Objective: To determine the diagnostic utility of different spinal inflammatory lesions assessed by whole-body magnetic resonance imaging (MRI) in patients with ankylosing spondylitis (AS) or with recent-onset inflammatory back pain (IBP) compared with healthy controls.
Methods: We scanned 35 consecutive patients with AS fulfilling the modified New York criteria, 25 patients with IBP of <24 months' duration (both groups were age < or =45 years and had a Bath Ankylosing Spondylitis Disease Activity Index score > or =4), and 35 healthy age- and sex-matched volunteers using whole-body MRI STIR sequences of the spine. MRIs were independently assessed in random order by 3 readers blinded to patient identity. Inflammatory spinal lesions were recorded consistent with definitions proposed by the Canada/Denmark International MRI Working Group: vertebral corner inflammatory lesions (CIL) and noncorner inflammatory lesions in central sagittal slices and lateral inflammatory lesions (LIL) in lateral slices. Concordantly scored lesions for the 3 possible reader pairs were used in the analysis of sensitivity, specificity, likelihood ratios (LRs), and areas under the curve for the entire spine and by spinal segment.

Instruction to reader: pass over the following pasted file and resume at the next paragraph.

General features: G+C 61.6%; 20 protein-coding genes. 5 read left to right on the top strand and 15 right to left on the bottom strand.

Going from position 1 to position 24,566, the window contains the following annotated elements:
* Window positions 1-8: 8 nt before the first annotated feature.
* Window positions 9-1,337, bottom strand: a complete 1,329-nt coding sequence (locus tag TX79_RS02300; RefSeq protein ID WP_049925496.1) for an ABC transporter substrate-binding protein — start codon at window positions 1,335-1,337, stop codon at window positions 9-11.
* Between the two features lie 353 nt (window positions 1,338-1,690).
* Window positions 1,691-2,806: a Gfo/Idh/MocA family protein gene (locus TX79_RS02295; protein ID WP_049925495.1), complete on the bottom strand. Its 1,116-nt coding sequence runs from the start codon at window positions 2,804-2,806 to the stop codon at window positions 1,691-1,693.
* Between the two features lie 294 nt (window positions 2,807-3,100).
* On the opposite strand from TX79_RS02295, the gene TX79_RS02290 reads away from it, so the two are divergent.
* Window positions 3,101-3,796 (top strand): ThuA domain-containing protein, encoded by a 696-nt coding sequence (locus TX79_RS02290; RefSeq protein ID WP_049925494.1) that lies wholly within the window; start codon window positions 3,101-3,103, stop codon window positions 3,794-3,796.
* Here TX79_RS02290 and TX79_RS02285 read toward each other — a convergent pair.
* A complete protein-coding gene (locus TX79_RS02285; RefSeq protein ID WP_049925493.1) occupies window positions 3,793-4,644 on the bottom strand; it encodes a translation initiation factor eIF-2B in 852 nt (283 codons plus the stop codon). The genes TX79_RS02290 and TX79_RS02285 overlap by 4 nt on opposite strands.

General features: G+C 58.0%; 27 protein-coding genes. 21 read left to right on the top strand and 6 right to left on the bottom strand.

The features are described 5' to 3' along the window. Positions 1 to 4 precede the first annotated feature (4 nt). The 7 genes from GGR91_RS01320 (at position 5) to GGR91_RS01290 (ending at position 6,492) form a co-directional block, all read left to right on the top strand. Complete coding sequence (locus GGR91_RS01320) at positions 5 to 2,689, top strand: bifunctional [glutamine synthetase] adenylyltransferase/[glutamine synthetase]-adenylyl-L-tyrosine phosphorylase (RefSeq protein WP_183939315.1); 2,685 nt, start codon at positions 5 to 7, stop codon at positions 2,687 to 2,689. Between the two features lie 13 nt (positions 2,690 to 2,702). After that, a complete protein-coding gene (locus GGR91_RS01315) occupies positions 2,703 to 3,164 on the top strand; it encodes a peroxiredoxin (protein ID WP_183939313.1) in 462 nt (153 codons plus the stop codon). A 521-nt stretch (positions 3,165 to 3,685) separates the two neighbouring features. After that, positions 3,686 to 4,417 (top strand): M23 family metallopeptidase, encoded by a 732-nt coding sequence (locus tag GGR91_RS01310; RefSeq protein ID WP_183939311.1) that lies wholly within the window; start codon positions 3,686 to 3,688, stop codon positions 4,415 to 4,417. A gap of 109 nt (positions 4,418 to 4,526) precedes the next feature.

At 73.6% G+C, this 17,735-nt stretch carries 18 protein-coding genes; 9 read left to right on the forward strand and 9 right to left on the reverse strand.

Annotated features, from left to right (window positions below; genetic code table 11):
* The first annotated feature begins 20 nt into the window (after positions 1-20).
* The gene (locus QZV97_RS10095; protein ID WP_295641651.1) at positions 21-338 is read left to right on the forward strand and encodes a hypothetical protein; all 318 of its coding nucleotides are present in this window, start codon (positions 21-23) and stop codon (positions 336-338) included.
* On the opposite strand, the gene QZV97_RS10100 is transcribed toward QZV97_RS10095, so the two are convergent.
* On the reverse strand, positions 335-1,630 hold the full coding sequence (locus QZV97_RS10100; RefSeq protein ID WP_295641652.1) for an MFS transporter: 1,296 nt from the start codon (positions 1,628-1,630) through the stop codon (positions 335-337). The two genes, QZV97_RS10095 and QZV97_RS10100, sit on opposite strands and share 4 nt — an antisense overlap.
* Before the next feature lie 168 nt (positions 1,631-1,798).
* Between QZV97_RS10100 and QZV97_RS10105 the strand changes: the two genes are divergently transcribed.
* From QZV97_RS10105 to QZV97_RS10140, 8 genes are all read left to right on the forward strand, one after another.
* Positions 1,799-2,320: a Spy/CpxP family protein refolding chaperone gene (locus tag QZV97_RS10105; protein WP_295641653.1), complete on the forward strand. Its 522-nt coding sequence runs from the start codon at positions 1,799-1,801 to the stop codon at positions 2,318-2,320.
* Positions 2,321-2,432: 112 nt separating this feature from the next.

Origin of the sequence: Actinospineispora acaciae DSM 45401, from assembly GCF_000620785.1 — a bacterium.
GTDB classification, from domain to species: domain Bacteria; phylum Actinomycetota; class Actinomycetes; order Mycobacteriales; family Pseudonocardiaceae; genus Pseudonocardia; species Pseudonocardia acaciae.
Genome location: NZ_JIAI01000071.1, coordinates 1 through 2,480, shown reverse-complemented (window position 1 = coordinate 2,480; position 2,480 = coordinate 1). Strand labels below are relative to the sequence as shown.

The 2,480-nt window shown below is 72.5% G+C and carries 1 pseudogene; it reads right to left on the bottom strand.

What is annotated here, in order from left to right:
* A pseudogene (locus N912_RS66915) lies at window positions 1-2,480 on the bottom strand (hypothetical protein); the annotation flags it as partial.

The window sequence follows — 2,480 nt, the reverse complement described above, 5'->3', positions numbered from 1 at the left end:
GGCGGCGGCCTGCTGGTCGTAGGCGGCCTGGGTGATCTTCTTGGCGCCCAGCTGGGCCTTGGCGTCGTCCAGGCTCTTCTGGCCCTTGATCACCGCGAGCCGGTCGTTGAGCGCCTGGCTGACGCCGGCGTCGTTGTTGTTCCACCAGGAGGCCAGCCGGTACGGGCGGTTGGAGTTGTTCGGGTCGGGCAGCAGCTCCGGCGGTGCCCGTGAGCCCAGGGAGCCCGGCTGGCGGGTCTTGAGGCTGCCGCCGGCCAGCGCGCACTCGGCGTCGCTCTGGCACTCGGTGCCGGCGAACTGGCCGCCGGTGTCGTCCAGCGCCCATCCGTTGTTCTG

Results: Diagnostic utility was optimal when > or =2 CIL were recorded (for patients with AS, values for sensitivity, specificity, and positive LR were 69%, 94%, and 12, respectively, and for patients with IBP were 32%, 96%, and 8, respectively). LIL had high specificity (97%) but low sensitivity (31%). Nine controls had > or =1 CIL, but only 2 controls had >2 CIL.
Conclusion: Diagnostic utility of STIR MRI for AS is optimal when > or =2 CIL are present. A single CIL can be found in up to 26% of healthy individuals.